Having prepared the storage server, it’s time to customize the NFS transfer driver, in order to create a ZFS clone to create the VM instance image instead of a cp(1) over NFS. The NFS driver essentially takes two arguments similar to the following:

  • frontend-node:/srv/cloud/images/S10U8/disk.0
  • cluster-node:/srv/cloud/one/var/${VMID}/images/disk.0

and after some straightforward parsing executes the following commands:

oneadmin@frontend$ mkdir -p /srv/cloud/one/var/${VMID}/images/
oneadmin@frontend$ cp /srv/cloud/images/S10U8/disk.0 /srv/cloud/one/var/${VMID}/images/disk.0

Essentially we want to tweak the cloning script to run the following commands instead:

oneadmin@frontend$ ssh storage-server zfs create rpool/export/home/cloud/var/${VMID}
oneadmin@frontend$ ssh storage-server zfs create rpool/export/home/cloud/var/${VMID}/images
oneadmin@frontend$ ssh storage-server zfs clone rpool/export/home/cloud/images/S10U8@gold \
                   rpool/export/home/cloud/var/${VMID}/images

Unfortunately the above commands will not work. The reason is that OpenNebula uses mkdir(1) to create “/srv/cloud/var/${VMID}” before calling the cloning script (not really certain if I should file a bug for it), hence creating a dataset under an already existing directory, something that may lead to funny behavior.

This is the reason we created a separate dataset to host our clones. Having done that we can slightly revise the above commands:

oneadmin@frontend$ ssh storage-server zfs clone rpool/export/home/cloud/images/S10U8@gold \
                   rpool/export/home/cloud/var/images/${VMID}
oneadmin@frontend$ ln -s /srv/cloud/one/var/images/${VMDIR} /srv/cloud/one/var/${VMDIR}/images

As simple as that. It does add an extra parsing logic to figure out the ZFS dataset path but the results as evidenced by the oned.log are astounding:


Thu Sep 23 11:06:15 2010 [TM][D]: Message received: LOG - 73 tm_clone.sh: opennebula.sil.priv:/srv/cloud/images/S10U8/disk.0 10.8.3.218:/srv/cloud/one/var/73/images/disk.0
Thu Sep 23 11:06:15 2010 [TM][D]: Message received: LOG - 73 tm_clone.sh: Cloning ZFS rpool/export/home/cloud/images/S10U8@gold to
Thu Sep 23 11:06:15 2010 [TM][D]: Message received: LOG - 73 tm_clone.sh: Executed "chmod a+w /srv/cloud/one/var/73/images/disk.0".

Thu Sep 23 11:06:15 2010 [TM][D]: Message received: TRANSFER SUCCESS 73 -

Cloning speed of one second. ONE!

The tm_clone.sh that implements the above commands follows:

#!/bin/bash

# -------------------------------------------------------------------------- #
# Copyright 2002-2009, Distributed Systems Architecture Group, Universidad   #
# Complutense de Madrid (dsa-research.org)                                   #
#                                                                            #
# Licensed under the Apache License, Version 2.0 (the "License"); you may    #
# not use this file except in compliance with the License. You may obtain    #
# a copy of the License at                                                   #
#                                                                            #
# http://www.apache.org/licenses/LICENSE-2.0                                 #
#                                                                            #
# Unless required by applicable law or agreed to in writing, software        #
# distributed under the License is distributed on an "AS IS" BASIS,          #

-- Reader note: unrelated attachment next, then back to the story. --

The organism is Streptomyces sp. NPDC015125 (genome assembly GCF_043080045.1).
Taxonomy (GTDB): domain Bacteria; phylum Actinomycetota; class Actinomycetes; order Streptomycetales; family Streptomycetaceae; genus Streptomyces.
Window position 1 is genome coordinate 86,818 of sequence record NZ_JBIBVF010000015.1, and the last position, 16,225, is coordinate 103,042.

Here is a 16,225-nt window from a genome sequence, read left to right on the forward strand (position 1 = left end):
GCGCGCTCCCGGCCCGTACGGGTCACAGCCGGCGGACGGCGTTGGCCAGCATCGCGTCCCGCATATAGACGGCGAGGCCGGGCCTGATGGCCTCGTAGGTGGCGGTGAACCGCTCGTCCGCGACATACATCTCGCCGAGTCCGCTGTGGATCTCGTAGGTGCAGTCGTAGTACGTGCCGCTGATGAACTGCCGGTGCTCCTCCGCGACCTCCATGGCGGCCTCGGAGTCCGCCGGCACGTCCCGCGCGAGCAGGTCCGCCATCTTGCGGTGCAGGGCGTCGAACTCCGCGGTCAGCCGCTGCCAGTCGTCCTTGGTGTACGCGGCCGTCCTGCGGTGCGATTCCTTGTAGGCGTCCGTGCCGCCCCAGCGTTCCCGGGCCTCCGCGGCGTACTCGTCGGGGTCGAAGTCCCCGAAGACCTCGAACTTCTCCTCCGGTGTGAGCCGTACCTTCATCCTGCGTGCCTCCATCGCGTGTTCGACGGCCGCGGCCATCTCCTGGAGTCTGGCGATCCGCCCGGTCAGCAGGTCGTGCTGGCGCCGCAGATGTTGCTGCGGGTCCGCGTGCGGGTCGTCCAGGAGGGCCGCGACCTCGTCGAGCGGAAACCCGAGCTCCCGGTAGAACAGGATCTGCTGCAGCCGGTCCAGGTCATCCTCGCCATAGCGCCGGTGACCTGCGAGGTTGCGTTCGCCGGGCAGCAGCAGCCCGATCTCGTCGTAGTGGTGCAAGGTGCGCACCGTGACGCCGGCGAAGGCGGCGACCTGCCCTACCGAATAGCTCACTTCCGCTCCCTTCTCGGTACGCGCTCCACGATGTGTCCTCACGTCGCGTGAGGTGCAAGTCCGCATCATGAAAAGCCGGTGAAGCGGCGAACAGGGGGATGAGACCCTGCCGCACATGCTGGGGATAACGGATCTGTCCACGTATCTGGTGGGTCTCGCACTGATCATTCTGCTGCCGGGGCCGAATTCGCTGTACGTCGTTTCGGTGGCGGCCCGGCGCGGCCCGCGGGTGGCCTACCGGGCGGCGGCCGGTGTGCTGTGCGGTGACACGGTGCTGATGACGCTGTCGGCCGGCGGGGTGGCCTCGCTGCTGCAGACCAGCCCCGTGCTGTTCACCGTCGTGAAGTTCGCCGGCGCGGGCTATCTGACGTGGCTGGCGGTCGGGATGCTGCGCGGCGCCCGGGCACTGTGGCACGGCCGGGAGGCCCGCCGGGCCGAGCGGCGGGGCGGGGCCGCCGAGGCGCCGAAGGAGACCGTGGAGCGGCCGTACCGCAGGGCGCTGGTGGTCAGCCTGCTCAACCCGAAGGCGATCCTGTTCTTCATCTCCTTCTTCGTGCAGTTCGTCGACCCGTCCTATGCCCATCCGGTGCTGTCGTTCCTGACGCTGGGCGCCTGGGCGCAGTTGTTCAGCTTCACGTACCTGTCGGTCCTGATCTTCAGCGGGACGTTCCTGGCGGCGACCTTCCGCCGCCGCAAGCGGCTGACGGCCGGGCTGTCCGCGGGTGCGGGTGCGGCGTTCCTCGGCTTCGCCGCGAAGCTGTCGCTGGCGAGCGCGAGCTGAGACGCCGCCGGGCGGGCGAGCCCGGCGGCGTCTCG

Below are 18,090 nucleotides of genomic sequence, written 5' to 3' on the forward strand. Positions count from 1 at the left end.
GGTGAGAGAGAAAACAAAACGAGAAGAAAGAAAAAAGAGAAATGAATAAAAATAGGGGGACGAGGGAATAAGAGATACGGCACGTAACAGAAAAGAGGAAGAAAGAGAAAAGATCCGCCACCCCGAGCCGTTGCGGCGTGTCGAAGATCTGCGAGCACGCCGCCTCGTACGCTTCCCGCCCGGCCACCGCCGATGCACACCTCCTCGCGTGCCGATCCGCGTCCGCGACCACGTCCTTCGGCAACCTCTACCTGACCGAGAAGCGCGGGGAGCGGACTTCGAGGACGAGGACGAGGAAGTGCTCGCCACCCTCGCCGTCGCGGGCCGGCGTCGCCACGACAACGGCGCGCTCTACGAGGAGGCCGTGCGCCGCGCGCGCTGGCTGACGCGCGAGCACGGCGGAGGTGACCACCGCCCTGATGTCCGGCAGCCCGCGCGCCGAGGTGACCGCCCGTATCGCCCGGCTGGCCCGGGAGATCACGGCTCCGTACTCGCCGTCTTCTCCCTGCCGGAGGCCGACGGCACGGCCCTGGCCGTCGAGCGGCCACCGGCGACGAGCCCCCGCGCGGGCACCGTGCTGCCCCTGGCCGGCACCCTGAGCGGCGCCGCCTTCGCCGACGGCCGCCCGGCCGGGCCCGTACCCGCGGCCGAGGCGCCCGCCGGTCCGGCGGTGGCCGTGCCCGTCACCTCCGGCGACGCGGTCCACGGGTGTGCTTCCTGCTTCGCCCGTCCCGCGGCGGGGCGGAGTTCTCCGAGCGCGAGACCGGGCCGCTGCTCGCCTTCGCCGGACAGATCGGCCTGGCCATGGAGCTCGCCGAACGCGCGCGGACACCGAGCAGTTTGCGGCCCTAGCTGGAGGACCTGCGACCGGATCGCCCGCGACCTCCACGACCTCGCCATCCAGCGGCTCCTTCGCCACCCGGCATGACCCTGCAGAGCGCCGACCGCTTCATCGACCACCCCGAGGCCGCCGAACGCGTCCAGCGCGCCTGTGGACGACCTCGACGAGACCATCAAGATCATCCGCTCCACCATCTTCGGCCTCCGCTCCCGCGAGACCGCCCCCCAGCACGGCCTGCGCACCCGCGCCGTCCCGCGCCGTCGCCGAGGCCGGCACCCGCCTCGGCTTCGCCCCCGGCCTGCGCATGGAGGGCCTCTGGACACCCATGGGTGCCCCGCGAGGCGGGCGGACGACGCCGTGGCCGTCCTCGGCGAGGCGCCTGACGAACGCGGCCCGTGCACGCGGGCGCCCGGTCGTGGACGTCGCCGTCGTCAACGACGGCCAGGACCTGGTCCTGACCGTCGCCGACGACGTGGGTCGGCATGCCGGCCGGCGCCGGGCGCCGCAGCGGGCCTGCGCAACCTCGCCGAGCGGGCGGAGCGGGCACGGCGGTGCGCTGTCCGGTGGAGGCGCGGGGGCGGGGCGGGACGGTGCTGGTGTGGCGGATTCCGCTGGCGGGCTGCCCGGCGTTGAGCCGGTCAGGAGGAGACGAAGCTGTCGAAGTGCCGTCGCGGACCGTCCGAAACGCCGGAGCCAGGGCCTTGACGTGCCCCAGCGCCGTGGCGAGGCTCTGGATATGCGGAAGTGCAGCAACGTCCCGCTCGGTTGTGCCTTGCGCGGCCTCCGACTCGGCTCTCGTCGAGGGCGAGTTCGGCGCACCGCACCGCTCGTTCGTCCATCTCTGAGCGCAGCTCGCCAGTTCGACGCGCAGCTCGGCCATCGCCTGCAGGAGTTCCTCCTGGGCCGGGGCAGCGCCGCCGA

# WITHOUT WARRANTIES OR CONDITIONS OF ANY KIND, either express or implied.   #
# See the License for the specific language governing permissions and        #
# limitations under the License.                                             #
#--------------------------------------------------------------------------- #

SRC=$1
DST=$2

ZFS_HOST=10.8.30.191
ZFS_POOL=rpool
ZFS_BASE_PATH=/export/home/cloud        ## this is the path that maps to /srv/cloud
ZFS_IMAGES_PATH=one/var/images          ## relative one ZFS_BASE_PATH
ZFS_CMD=/usr/sbin/zfs
ZFS_SNAPSHOT_NAME=gold

if [ -z "${ONE_LOCATION}" ]; then
    TMCOMMON=/usr/lib/one/mads/tm_common.sh
else
    TMCOMMON=$ONE_LOCATION/lib/mads/tm_common.sh
fi

. $TMCOMMON

get_vmdir

function arg_zfs_path
{
    dirname `echo $1 | sed -e "s#^/srv/cloud#${ZFS_POOL}${ZFS_BASE_PATH}#"`
}
function zfs_strip_pool
{
    echo $1 | sed -e "s/${ZFS_POOL}//"
}

function get_vm_path
{
    dirname `dirname $1`
}

SRC_PATH=`arg_path $SRC`
DST_PATH=`arg_path $DST`
VM_PATH=`get_vm_path $DST_PATH`
VM_ID=`basename $VM_PATH`

fix_paths

ZFS_SRC_PATH=`arg_zfs_path $SRC_PATH`
TMPPP=`arg_zfs_path $DST_PATH`
ZFS_DST_MNT_PATH=`zfs_strip_pool $TMPPP`
ZFS_DST_PATH=${ZFS_POOL}${ZFS_BASE_PATH}/${ZFS_IMAGES_PATH}/${VM_ID}

DST_DIR=`dirname $DST_PATH`

log "Cloning ZFS ${ZFS_SRC_PATH}@${ZFS_SNAPSHOT_NAME} to ${ZFS_DST_CLONE_PATH}"
exec_and_log "ssh ${ZFS_HOST} ${ZFS_CMD} clone ${ZFS_SRC_PATH}@${ZFS_SNAPSHOT_NAME} ${ZFS_DST_PATH}"
exec_and_log "ln -s ${VMDIR}/images/${VM_ID} ${VMDIR}/${VM_ID}/images"

exec_and_log "chmod a+w $DST_PATH"

VM deletion
Once a VM is teared down one may dispose of its image files. The NFS transfer driver does so by disposing of the images directory altogether, executing a command similar to the following:

oneadmin@frontend-node$ rm -rf /srv/cloud/one/var/${VMID}/images

This kind of works but is suboptimal, since the ZFS clone dataset holding the VM instance image remains around. Ideally the transfer driver deletion script should run the following command instead:

oneadmin@frontend-node$ ssh storage-server destroy rpool/export/home/cloud/one/var/images/${VMID}

The script implementing the above follows:


#!/bin/bash

# -------------------------------------------------------------------------- #
# Copyright 2002-2009, Distributed Systems Architecture Group, Universidad   #
# Complutense de Madrid (dsa-research.org)                                   #
#                                                                            #
# Licensed under the Apache License, Version 2.0 (the "License"); you may    #